Tuesday, August 26, 2008

Flat, Flat, Flat

I was talking with a colleague recently about recent submissions as well as books we had seen on the shelves. We had both seen many of the the same things about the writing. It was flat. I even went back to take a look at my submission log and sure enough, the number one response I have given to writers was just that - The writing was flat.

With that in mind, I dusted off my literary criticism hat and started seriously looking at what makes the difference between writers that have 3-dimensional writing and writing that is more 2-dimensional. I had really thought it was going to take much more work than it did, but the answer was fairly simple (although I am not sure the writing of it is as simple).

I began first with the "flat" writing, and in this case, I took some time to look at the stories that had been published so there must have been something the acquiring editors had seen in the work to sell it. Here is what I saw:
  • There was action in the story. The plot started in a great place and did keep moving.
  • The conflict in the story was unique.
  • The words the characters said were unique and strong.


There was a serious disconnect between all of the writing. The words from Bob's song on Sesame Street suddenly came to mind, "One of these things is not like the other. One of these things just doesn't belong." The writing had all of the elements of a great story but it just didn't fit together to round out the picture.

I picked up a couple of other books and saw the same thing - the disconnect.

So I tried the 3-dimensional book books and guess what. The connect was there.

Let me explain. with the "flat writing" again.

The first story I read had the hero plunged in the middle of a battle. Apparently he and his friend had been in the middle of the serious combat now for some time because exhaustion was breaking in. (I was told this). But the dialogue, made it sound as if they were sitting around White's having their brandy and discussing the day's business. Sure the words told me otherwise, but the tone was just not there.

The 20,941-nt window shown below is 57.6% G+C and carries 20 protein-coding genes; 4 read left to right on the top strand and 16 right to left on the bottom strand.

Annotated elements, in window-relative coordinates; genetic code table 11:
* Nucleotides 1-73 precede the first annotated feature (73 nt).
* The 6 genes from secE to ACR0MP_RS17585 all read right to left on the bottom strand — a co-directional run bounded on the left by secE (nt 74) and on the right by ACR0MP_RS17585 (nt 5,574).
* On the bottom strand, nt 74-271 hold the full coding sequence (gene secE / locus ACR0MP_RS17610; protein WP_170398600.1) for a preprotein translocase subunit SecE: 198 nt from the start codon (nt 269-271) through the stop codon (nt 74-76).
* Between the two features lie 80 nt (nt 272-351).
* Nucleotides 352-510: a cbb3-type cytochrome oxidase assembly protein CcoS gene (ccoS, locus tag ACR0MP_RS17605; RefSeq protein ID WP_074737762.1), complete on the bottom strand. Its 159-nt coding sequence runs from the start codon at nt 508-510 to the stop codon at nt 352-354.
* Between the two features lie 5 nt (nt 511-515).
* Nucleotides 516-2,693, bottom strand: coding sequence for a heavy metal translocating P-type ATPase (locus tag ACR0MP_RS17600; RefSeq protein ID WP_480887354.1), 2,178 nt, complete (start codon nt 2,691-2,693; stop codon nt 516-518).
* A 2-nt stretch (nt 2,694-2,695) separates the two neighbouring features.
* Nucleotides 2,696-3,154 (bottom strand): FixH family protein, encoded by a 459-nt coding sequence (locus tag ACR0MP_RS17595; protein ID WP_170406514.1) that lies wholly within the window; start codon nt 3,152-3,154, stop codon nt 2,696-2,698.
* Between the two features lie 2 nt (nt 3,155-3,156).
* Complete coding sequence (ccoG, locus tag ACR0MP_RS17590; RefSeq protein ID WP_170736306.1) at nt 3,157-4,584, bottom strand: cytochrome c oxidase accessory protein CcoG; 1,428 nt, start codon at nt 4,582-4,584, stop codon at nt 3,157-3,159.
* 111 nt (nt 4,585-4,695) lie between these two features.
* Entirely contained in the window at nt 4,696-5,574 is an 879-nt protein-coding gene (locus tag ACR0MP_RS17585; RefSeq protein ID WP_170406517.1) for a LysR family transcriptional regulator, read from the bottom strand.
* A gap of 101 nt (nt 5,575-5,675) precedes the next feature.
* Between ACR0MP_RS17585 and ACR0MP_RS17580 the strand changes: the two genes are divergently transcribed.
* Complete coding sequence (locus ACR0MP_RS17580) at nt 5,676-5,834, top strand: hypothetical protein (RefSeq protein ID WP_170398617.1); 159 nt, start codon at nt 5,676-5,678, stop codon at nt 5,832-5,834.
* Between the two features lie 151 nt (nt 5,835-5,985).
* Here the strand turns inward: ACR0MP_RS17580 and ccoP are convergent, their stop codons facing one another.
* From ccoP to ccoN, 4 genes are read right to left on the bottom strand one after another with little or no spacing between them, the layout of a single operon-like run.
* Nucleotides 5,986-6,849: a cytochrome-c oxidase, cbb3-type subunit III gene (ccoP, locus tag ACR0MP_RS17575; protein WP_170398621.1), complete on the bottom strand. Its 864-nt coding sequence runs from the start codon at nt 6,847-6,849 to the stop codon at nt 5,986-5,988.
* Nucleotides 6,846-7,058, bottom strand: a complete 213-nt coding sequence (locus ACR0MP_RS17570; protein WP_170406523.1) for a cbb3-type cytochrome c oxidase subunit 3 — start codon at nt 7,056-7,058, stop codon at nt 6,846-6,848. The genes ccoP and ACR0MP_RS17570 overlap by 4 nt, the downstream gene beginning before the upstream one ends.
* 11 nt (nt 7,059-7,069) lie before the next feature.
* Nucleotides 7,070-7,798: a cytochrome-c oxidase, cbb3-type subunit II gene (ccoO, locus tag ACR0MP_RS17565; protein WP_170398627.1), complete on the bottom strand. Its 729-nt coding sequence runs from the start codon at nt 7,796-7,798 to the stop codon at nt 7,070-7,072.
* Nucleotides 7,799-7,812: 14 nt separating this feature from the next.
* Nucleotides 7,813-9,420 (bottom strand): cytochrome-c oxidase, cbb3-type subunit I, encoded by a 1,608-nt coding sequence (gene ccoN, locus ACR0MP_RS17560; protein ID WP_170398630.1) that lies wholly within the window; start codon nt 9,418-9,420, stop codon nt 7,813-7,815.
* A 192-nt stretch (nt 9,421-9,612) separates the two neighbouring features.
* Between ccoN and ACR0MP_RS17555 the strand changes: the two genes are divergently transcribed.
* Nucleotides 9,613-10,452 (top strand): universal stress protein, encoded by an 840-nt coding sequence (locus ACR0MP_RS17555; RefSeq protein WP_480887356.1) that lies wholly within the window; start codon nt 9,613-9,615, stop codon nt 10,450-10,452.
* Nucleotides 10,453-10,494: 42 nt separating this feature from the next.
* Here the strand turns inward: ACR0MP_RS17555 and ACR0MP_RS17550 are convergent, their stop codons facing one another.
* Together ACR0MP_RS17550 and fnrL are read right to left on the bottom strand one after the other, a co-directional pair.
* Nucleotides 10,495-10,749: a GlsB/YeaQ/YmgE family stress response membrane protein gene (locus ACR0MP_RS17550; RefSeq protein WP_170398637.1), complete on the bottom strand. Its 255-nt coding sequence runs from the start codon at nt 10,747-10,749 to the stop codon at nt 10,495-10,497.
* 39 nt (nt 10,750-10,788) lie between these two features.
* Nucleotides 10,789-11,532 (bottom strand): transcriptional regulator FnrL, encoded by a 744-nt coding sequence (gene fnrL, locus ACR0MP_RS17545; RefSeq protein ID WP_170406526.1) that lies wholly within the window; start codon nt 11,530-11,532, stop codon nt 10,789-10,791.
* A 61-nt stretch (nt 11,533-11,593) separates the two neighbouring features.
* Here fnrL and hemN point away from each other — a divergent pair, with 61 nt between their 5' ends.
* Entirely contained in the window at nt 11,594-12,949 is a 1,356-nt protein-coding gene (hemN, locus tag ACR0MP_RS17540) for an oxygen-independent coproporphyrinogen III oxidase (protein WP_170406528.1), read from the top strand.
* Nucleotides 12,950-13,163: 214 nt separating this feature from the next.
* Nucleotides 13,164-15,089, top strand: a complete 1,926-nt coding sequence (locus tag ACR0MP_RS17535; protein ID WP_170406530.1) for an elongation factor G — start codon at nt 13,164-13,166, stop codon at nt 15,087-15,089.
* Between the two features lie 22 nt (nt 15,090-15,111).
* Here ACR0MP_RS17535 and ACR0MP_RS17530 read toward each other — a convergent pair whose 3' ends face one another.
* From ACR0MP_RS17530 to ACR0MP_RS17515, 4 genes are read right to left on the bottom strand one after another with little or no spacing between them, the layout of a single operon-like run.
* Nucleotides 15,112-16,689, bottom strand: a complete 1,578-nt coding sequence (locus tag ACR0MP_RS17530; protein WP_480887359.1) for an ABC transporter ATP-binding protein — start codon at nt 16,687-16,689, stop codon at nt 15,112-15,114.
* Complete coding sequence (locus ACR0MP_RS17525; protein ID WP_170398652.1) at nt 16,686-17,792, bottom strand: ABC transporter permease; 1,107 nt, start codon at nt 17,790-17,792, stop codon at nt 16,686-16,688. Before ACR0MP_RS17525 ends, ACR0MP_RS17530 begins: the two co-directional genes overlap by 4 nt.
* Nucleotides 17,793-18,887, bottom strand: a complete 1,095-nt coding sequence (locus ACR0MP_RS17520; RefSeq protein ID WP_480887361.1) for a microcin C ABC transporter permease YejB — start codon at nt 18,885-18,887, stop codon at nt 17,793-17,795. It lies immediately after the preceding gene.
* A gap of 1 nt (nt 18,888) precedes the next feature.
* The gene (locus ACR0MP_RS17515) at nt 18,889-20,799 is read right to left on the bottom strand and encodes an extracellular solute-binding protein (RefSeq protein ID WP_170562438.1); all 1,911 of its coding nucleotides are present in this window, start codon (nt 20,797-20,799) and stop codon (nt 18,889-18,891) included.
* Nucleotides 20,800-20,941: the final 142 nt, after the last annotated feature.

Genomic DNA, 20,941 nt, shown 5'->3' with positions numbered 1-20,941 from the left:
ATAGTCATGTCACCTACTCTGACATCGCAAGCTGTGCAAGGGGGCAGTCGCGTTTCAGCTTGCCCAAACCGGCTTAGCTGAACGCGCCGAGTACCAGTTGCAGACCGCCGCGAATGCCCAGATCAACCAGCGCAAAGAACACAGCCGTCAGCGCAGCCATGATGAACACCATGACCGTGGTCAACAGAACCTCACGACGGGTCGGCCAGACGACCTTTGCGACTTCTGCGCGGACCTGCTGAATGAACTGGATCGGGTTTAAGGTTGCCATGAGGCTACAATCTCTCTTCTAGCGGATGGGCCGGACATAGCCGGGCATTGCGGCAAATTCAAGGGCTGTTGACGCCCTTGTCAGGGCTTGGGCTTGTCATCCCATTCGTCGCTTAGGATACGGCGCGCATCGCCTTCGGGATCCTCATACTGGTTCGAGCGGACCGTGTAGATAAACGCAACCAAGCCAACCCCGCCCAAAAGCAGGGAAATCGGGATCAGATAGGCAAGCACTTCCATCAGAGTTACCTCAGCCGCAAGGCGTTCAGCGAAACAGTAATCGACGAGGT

Look, if they are tired then the words need to struggle out of their mouth. No, the writer doesn't say, "When we get back to London, I'll by you a brandy," he said but the words stuggled out of his mouth. It should be...

"When we get back," pausing to take a breath of air, "to London that is... I'll have to buy you a brandy." (O.K., I've only had one cup of coffee this morning). The idea is, using the same words we can use action tags to enhance the depth a little. Now, adding in more physicality of the characters, wiping the sweat off the uniforms, noting the tears in their shirts, the feel of the unshaven beard combined with the sweat and dirt we have a little more. Of course, you have to make the characters very aware of this.

Is this the showing vs. telling arguments. Partially, but I believe it is one step more. You have to tie everything together nicely.

I am working with a writer now that is adding more depth to their writing much in this way. The approach we are taking is very much like a method actor would take. As she examines her character, she thinks of the similar characters from movies that she wanted to use. It doesn't have to be from the same historical period, but she focuses on the tone of their voice and the way they look and sound (no, not the dialogue and their physical description). Now she uses that as a muse.

Think of these characters. Think of how they talk and how they move. Very distinctive and unique and certainly VERY three dimensional.

Ralph Fiennes in The English Patient (when he isn't burned)

John Malkovitch (in anything)

Emma Thompson

Al Pacino

Cate Blanchett

Get the idea? Now, your homework is to find some more three dimensional elements in your stories and work with each. Please, help me stop writing the word FLAT on rejection letters.


  1. Thanks for this post Scott. I've been lurking for a month or so and enjoy your blog very much. This particular post echo's a critique i often hear and give in my writing group, and it seems to be a commonality of most new writers. However, your explanation of "flat writing" is wonderful, especially describing the disconnect problem. Thanks for more supplying me precise words that can be applied throughout a WIP (including my own).

  2. Well, I tried to correct my typo, but obviously I didn't get it stopped in time. Trying to say: Thanks for supplying me more understanding and a set of precise words...sigh

  3. Beth,

    Glad to hear this helped out some. Make sure to log in every now and then to comment. Also, if you have additional questions, don't be afraid to ask. That's what I'm here for.


  4. Hi Scott,
    Thanks for the explanation of not only why you reject some submissions, but how exactly we can work on fixing it before we send characters your way. Excellent advice in making characters more 3-dimensional.

  5. Two of us may now be ready for the psychiatrist. I have tried and tried to understand why recent romances that are very well-written, set in unusual and very interesting locations, and contain a good deal of the excruciatingly explicit gyneocology textbook-level sex that publishers are convinced women find exciting ( more like my interest in this encounter just headed south at warp speed, courtesy of the aforementioned "winking sphincter," but whatever rings your bell, girl, and the books still tank. Why? Why?